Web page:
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How The Creation Story Teaches Us About The Essence Of Man And Woman

Against the backdrop of rolling valleys and mountains, and a sun bathing creation with its warmth, creation awaits it finale. Adding infinite texture and destiny to the flow of life force of the fish of the sea, the livestock of the land and the birds of the sky, creation climaxes with the birth of humanity.

The dramatic course of the past six days culminates with the conception of Adam. Against the perpetual rhythm of creation itself, mankind represents its critical zenith.

As G-d breathes into Adam his first breath of life, born are the challenge and responsibility as well as privilege and destiny of all creation. On his shoulders rest the burden and the merit of making his world a home compatible for his Creator. As such, we would have expected Adam’s creation to be recorded in Bereishit as the peak event within a flowing story line. Interestingly, though, the birth of mankind is recorded as two almost separate and independent events, in two separate chapters.

Gen. 1: 26-28,31: And G-d said, “Let us make man in Our Image and Our Likeness. They shall rule over the fish of the sea, the birds of the sky and over the cattle, the whole earth and every creeping thing that creeps on the earth.” So G-d created man in His Image, in the Image of G-d, He created him, male and female, He created them.

G-d blessed them and said to them, “Be fruitful and multiply, fill the earth and conquer it; and rule over the fish of the sea, the bird of the sky and every living thing that moves on the earth…”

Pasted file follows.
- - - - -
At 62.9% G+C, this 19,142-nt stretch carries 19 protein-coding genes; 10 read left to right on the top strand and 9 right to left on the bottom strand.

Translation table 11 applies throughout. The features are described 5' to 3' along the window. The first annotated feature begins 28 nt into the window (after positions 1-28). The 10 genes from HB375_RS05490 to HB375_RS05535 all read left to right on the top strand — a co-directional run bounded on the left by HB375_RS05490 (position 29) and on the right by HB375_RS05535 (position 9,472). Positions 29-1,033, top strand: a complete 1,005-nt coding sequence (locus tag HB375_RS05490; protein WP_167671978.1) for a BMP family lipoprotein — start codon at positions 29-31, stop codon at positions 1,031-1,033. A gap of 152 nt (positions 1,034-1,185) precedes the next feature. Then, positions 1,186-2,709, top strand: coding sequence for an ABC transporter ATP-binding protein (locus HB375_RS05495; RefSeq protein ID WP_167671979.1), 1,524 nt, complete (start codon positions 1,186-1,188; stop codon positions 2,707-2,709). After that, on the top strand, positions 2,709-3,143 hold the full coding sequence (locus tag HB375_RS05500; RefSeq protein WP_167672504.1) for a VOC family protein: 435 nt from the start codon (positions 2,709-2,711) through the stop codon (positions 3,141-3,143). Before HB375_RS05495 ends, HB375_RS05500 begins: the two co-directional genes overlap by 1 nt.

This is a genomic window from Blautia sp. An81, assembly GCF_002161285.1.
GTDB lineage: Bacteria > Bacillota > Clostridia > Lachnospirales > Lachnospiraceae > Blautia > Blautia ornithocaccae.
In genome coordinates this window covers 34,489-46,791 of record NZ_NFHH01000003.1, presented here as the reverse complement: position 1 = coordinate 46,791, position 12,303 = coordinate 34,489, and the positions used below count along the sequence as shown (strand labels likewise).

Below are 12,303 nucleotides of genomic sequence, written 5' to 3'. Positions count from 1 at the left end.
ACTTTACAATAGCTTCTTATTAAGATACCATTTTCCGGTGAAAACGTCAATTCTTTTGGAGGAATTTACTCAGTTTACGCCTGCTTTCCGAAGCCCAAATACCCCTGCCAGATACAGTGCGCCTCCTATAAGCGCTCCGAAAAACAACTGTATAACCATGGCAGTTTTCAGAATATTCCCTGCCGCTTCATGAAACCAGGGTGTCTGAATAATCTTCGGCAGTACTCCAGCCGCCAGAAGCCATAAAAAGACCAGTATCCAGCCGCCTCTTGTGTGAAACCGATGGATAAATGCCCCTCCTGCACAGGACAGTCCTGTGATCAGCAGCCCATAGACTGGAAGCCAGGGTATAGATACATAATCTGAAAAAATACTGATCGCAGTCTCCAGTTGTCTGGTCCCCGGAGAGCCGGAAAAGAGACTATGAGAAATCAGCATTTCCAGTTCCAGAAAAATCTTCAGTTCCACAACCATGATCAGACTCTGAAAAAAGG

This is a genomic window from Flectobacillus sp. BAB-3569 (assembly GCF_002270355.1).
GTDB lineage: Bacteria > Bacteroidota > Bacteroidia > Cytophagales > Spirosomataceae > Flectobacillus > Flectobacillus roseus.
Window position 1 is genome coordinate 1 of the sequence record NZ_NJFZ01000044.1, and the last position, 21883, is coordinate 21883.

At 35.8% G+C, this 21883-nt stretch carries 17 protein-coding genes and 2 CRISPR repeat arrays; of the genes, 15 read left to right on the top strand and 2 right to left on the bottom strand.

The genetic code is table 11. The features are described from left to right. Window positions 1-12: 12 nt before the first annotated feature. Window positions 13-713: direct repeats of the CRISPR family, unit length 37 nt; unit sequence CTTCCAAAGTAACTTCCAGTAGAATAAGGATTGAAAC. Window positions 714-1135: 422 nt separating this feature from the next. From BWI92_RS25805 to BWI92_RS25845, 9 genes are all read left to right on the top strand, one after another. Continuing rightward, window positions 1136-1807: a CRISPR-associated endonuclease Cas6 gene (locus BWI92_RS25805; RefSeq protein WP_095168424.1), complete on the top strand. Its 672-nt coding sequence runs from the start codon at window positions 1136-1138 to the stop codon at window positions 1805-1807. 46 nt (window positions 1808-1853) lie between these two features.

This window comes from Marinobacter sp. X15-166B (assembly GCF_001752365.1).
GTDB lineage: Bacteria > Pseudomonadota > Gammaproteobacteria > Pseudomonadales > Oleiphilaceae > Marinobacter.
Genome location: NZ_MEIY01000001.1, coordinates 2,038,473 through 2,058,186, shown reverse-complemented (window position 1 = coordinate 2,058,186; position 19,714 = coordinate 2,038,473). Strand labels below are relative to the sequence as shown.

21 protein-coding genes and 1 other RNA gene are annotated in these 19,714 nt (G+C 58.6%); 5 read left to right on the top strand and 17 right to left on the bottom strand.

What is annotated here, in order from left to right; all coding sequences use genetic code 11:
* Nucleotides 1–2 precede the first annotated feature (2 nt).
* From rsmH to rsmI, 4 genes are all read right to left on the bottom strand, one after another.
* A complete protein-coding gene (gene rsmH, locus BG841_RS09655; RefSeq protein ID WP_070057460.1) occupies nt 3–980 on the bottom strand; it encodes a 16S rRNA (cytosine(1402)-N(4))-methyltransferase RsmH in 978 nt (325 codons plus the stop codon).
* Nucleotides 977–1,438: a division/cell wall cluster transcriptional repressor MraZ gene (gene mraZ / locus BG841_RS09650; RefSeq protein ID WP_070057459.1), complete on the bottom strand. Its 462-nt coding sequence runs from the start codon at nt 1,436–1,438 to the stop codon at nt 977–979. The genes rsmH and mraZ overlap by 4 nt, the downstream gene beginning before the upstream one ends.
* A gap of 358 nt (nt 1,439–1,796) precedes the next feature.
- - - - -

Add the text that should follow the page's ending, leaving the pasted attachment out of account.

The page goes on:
The first Adam – created as male and female ? is created in G-d’s image. He is commanded to “conquer”, “fill” and “rule over creation.”

Gen. 2: 4-7,15,18,20-22: These are the products of the heaven and earth… And G-d formed the man of dust from the earth and He blew into his nostrils the soul of life and man became a living being… G-d took the man and placed him in the Garden of Eden, to keep and to guard it…G-d said, “It is not good that man be alone, I will make him a helper corresponding to him…

And man assigned names to all the cattle and to the birds of the sky and to every beast of the field, but as for man, he did not find a helper corresponding to him. So G-d cast a deep sleep upon the man and he slept, and He took one of his sides and He filled in its place. Then G-d fashioned the side that He had taken from the man into a woman, and He brought her to the man…

In the second account of humanity’s creation, we learn of a human being formed “from the dust of the earth” who is charged to “keep and guard” creation. In this version, we find the necessity of an independent “helper corresponding to him” since at this stage, “it was not good that man be alone.”

Much commentary has been written on the unusual and two-fold structure of mankind’s coming into being. Clearly, there are two versions to mankind’s creation, each accompanied
by an independent destiny.

The first Adam is a figure of will and contest. He is dignified in his mastery over creation, existing in the realm of victorious act. He is the ultimate conqueror. He rules with his strength
and through his conquest. Formed in the “Image of G-d”, he is commanded to “subdue,” “rule” and “conquer” the world. His role in creation is to banish the earthly darkness, impose rule and order. He acts through a hierarchy of domination and control in an active and aggressive effort to overcome the nature of reality.

He works the earth, beating it until its fruit emerges. He reshapes physical matter, winnowing, plowing and harvesting until he extracts its bounty. Never satisfied to just be, he breaks through new frontiers, searching for more. He develops, challenges and pushes creation to its limits – and beyond.

First Adam, the conqueror, draws down new potential and abilities-and G-dliness – from